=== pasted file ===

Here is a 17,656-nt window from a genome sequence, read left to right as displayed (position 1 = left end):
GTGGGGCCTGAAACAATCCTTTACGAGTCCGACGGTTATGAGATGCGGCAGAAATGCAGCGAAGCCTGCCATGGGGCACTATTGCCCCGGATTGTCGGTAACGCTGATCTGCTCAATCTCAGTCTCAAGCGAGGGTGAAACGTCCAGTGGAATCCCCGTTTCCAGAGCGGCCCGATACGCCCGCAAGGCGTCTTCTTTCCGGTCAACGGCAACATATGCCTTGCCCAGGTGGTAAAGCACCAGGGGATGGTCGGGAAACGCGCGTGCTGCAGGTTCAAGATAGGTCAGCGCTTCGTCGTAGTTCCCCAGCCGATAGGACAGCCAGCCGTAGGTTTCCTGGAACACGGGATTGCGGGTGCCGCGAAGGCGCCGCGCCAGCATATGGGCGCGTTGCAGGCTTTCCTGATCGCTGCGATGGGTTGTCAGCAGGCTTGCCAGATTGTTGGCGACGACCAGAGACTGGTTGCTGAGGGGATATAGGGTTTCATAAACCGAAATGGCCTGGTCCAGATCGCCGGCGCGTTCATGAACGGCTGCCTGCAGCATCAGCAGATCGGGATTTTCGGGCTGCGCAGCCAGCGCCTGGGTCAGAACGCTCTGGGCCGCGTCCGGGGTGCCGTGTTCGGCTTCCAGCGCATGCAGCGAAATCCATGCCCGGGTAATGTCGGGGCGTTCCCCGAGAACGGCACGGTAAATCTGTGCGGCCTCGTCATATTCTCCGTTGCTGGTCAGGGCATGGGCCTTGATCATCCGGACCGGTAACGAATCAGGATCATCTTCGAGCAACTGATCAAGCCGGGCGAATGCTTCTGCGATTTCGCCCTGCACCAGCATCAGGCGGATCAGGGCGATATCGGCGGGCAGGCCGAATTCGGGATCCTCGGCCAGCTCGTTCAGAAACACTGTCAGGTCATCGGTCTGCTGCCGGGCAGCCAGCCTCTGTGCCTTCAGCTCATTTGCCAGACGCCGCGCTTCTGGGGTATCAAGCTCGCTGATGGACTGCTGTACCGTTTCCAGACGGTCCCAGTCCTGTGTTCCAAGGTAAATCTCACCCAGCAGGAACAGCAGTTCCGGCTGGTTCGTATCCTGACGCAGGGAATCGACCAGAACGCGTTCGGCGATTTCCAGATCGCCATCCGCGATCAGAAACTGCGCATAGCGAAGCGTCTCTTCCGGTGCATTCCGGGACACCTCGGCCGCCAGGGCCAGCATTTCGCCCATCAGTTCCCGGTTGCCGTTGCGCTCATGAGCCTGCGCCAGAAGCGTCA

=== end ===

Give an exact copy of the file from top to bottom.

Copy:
Here is a 17,656-nt window from a genome sequence, read left to right as displayed (position 1 = left end):
GTGGGGCCTGAAACAATCCTTTACGAGTCCGACGGTTATGAGATGCGGCAGAAATGCAGCGAAGCCTGCCATGGGGCACTATTGCCCCGGATTGTCGGTAACGCTGATCTGCTCAATCTCAGTCTCAAGCGAGGGTGAAACGTCCAGTGGAATCCCCGTTTCCAGAGCGGCCCGATACGCCCGCAAGGCGTCTTCTTTCCGGTCAACGGCAACATATGCCTTGCCCAGGTGGTAAAGCACCAGGGGATGGTCGGGAAACGCGCGTGCTGCAGGTTCAAGATAGGTCAGCGCTTCGTCGTAGTTCCCCAGCCGATAGGACAGCCAGCCGTAGGTTTCCTGGAACACGGGATTGCGGGTGCCGCGAAGGCGCCGCGCCAGCATATGGGCGCGTTGCAGGCTTTCCTGATCGCTGCGATGGGTTGTCAGCAGGCTTGCCAGATTGTTGGCGACGACCAGAGACTGGTTGCTGAGGGGATATAGGGTTTCATAAACCGAAATGGCCTGGTCCAGATCGCCGGCGCGTTCATGAACGGCTGCCTGCAGCATCAGCAGATCGGGATTTTCGGGCTGCGCAGCCAGCGCCTGGGTCAGAACGCTCTGGGCCGCGTCCGGGGTGCCGTGTTCGGCTTCCAGCGCATGCAGCGAAATCCATGCCCGGGTAATGTCGGGGCGTTCCCCGAGAACGGCACGGTAAATCTGTGCGGCCTCGTCATATTCTCCGTTGCTGGTCAGGGCATGGGCCTTGATCATCCGGACCGGTAACGAATCAGGATCATCTTCGAGCAACTGATCAAGCCGGGCGAATGCTTCTGCGATTTCGCCCTGCACCAGCATCAGGCGGATCAGGGCGATATCGGCGGGCAGGCCGAATTCGGGATCCTCGGCCAGCTCGTTCAGAAACACTGTCAGGTCATCGGTCTGCTGCCGGGCAGCCAGCCTCTGTGCCTTCAGCTCATTTGCCAGACGCCGCGCTTCTGGGGTATCAAGCTCGCTGATGGACTGCTGTACCGTTTCCAGACGGTCCCAGTCCTGTGTTCCAAGGTAAATCTCACCCAGCAGGAACAGCAGTTCCGGCTGGTTCGTATCCTGACGCAGGGAATCGACCAGAACGCGTTCGGCGATTTCCAGATCGCCATCCGCGATCAGAAACTGCGCATAGCGAAGCGTCTCTTCCGGTGCATTCCGGGACACCTCGGCCGCCAGGGCCAGCATTTCGCCCATCAGTTCCCGGTTGCCGTTGCGCTCATGAGCCTGCGCCAGAAGCGTCA